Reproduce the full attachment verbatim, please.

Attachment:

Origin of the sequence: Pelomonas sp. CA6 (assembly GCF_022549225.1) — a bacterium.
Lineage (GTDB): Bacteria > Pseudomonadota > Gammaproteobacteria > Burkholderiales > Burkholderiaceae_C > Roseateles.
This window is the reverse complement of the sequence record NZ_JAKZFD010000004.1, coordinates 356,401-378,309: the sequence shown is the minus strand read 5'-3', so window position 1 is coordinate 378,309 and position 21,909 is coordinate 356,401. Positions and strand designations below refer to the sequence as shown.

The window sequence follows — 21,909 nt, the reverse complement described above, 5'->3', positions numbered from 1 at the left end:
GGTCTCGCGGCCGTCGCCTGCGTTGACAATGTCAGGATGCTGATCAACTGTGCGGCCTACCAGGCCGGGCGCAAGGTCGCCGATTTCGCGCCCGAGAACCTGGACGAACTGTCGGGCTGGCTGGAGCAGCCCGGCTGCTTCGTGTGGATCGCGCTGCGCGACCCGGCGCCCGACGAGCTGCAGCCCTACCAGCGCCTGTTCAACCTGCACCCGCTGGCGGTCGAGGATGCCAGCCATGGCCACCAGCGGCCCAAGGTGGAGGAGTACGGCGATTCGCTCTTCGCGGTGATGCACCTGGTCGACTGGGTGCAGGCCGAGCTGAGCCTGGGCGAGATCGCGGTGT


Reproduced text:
Origin of the sequence: Pelomonas sp. CA6 (assembly GCF_022549225.1) — a bacterium.
Lineage (GTDB): Bacteria > Pseudomonadota > Gammaproteobacteria > Burkholderiales > Burkholderiaceae_C > Roseateles.
This window is the reverse complement of the sequence record NZ_JAKZFD010000004.1, coordinates 356,401-378,309: the sequence shown is the minus strand read 5'-3', so window position 1 is coordinate 378,309 and position 21,909 is coordinate 356,401. Positions and strand designations below refer to the sequence as shown.

The window sequence follows — 21,909 nt, the reverse complement described above, 5'->3', positions numbered from 1 at the left end:
GGTCTCGCGGCCGTCGCCTGCGTTGACAATGTCAGGATGCTGATCAACTGTGCGGCCTACCAGGCCGGGCGCAAGGTCGCCGATTTCGCGCCCGAGAACCTGGACGAACTGTCGGGCTGGCTGGAGCAGCCCGGCTGCTTCGTGTGGATCGCGCTGCGCGACCCGGCGCCCGACGAGCTGCAGCCCTACCAGCGCCTGTTCAACCTGCACCCGCTGGCGGTCGAGGATGCCAGCCATGGCCACCAGCGGCCCAAGGTGGAGGAGTACGGCGATTCGCTCTTCGCGGTGATGCACCTGGTCGACTGGGTGCAGGCCGAGCTGAGCCTGGGCGAGATCGCGGTGT